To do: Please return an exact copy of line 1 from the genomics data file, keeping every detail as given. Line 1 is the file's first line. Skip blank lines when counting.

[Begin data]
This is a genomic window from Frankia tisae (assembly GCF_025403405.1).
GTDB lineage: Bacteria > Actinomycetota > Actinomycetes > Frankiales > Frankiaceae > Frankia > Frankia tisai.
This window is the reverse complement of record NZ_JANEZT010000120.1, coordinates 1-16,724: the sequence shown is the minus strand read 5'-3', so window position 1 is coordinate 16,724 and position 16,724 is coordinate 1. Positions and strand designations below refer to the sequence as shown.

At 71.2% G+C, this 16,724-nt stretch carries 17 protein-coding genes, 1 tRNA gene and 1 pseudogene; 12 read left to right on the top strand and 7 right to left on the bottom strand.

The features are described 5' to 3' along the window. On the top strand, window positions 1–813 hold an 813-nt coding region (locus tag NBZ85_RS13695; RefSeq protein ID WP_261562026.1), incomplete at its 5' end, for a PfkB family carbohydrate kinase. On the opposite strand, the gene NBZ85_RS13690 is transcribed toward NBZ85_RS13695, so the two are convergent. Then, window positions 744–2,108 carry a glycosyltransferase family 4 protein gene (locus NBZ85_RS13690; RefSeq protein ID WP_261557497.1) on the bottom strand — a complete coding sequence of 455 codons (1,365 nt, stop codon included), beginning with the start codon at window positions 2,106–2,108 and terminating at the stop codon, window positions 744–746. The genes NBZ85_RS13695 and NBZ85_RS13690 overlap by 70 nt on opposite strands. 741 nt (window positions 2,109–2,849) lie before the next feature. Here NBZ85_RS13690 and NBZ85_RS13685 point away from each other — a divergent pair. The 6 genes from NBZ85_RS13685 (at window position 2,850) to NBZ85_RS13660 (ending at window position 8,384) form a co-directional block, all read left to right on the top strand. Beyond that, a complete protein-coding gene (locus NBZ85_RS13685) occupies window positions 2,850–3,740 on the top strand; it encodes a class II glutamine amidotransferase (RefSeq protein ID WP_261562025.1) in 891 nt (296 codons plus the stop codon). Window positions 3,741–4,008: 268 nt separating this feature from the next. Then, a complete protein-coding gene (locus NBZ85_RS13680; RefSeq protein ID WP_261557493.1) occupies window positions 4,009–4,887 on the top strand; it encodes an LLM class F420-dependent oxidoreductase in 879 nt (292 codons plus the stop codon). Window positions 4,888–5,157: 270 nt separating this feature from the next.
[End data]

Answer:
This is a genomic window from Frankia tisae (assembly GCF_025403405.1).